“You can’t treat everyday like Opening Day,” says Davis. “It just doesn’t work like that.”
Since Schaumburg is an independent league team, scouting is done differently. Major League-affiliated clubs have access to plenty of stored data on opponents.
The only resource available to the Boomers staff was Frontier League TV (2021 was the first year that all league clubs broadcast games). Coaches and players spent a lot of time looking at video to find tendencies.
The Evansville Otters were the only team who put pitching velocity on the screen during their broadcasts, leaving Schaumburg to study those videos when teams took on Evansville.
In the league championship series against the Washington Wild Things, the staff was at a disadvantage. Because of the COVID-19 pandemic, the Boomers had not played anyone on Washington’s side of the league during the regular season. Also, there was no radar gun reading available at Wild Things Park.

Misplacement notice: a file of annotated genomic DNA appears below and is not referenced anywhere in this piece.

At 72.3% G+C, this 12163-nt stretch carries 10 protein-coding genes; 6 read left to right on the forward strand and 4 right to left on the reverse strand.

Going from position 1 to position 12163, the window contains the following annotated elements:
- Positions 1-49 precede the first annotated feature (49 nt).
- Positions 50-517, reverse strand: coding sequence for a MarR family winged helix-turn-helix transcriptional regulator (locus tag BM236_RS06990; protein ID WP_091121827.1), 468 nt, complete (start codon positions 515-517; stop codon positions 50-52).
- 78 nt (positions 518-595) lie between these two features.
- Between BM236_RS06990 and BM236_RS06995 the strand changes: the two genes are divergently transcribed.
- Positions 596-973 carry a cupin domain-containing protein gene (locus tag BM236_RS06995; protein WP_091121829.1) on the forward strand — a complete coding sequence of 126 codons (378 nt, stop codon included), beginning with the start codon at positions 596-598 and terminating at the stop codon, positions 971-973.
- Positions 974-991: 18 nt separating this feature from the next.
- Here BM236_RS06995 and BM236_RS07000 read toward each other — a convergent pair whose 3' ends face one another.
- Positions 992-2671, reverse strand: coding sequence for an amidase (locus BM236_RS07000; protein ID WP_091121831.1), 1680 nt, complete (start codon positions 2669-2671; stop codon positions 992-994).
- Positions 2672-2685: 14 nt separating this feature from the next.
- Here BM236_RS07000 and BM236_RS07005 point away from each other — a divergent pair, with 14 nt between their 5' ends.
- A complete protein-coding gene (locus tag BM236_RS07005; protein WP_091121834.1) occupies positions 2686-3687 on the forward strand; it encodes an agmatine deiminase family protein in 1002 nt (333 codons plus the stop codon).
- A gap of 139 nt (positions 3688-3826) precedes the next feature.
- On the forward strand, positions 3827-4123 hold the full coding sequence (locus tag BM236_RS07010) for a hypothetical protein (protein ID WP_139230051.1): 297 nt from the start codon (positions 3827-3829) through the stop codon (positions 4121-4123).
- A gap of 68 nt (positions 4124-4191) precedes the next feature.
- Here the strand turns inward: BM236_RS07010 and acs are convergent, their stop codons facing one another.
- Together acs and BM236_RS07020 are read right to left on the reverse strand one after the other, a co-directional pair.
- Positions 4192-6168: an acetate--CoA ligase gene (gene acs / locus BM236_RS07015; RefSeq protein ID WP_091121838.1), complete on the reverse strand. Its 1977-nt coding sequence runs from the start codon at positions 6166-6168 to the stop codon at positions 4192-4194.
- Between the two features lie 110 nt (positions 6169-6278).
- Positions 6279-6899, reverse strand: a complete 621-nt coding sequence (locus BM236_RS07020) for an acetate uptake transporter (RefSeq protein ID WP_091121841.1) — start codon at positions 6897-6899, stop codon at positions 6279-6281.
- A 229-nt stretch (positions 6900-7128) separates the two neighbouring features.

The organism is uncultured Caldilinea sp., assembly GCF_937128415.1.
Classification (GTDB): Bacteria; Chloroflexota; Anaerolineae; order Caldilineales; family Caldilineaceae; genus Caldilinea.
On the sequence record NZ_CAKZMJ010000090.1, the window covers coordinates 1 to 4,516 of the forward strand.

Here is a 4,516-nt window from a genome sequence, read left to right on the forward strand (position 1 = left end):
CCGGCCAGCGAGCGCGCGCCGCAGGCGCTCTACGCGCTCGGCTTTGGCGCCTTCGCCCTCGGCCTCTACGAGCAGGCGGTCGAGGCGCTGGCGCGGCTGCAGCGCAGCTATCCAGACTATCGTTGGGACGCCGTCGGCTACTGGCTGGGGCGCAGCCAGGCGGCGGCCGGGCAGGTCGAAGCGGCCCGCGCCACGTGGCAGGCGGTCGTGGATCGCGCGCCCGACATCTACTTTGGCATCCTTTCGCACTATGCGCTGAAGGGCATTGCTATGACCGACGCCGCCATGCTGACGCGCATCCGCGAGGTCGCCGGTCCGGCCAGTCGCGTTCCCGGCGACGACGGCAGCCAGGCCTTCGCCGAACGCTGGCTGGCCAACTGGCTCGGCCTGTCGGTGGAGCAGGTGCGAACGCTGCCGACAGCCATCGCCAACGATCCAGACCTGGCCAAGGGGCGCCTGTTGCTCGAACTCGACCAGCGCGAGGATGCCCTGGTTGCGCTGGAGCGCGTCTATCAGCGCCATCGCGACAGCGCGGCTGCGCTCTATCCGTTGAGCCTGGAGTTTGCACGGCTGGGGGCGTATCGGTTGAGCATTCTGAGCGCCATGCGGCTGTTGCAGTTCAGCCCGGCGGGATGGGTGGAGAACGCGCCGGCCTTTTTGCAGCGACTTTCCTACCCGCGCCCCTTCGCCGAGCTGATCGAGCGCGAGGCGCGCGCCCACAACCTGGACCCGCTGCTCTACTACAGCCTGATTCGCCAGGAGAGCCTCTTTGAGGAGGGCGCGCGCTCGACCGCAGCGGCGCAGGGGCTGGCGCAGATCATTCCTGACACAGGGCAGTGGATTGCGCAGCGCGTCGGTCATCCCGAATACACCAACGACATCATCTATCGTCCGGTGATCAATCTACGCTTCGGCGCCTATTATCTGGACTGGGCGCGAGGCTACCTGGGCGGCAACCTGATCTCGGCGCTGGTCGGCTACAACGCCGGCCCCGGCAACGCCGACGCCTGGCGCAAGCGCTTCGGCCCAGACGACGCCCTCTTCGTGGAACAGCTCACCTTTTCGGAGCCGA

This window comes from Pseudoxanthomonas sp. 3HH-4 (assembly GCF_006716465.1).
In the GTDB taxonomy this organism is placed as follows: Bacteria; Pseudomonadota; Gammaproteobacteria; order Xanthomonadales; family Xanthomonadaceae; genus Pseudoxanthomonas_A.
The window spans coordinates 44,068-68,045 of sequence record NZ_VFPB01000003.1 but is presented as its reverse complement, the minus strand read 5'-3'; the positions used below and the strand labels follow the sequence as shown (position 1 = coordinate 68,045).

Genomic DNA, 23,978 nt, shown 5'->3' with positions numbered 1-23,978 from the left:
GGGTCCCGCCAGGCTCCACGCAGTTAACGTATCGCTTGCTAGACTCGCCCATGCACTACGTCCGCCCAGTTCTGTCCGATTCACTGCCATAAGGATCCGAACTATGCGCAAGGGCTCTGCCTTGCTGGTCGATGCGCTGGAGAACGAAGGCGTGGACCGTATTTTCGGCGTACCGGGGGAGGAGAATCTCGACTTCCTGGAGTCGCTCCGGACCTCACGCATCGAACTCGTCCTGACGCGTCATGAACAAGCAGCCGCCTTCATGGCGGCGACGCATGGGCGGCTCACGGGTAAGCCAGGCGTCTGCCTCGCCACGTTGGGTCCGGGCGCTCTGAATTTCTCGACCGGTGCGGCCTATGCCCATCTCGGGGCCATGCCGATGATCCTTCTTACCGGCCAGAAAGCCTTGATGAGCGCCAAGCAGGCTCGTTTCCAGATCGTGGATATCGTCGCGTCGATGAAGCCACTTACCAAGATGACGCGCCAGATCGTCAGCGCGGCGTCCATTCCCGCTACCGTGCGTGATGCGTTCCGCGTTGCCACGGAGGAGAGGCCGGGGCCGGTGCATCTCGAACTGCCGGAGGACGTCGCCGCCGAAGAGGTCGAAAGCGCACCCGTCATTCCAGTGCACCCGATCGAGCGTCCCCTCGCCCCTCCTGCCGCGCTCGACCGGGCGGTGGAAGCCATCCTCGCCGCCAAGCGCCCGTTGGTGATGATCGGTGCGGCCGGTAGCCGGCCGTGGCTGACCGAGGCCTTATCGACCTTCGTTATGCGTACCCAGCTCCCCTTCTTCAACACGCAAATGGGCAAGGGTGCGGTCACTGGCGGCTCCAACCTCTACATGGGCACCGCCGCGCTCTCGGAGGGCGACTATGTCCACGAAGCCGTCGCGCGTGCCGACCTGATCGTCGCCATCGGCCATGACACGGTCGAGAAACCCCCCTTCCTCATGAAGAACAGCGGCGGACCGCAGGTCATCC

“It was all hearsay. You had no more information than in a non-conference high school baseball game. It was ‘see it and hit it, boys!’
It was absolute gauntlet level from our staff and our players. It’s not copy-paste-print like it is at some of the other levels. It’s not like high school baseball where you can trade tapes.
“It was a big learning curve.”
Davis notes that the Frontier League is now partnered with Major League Baseball so maybe things will change for the better.
Not all pro players take to information the same way.
“This guy wants to know velo and out pitch and this guy wants to know as much as possible,” says Davis. “Other guys don’t want to know anything and just play the game.”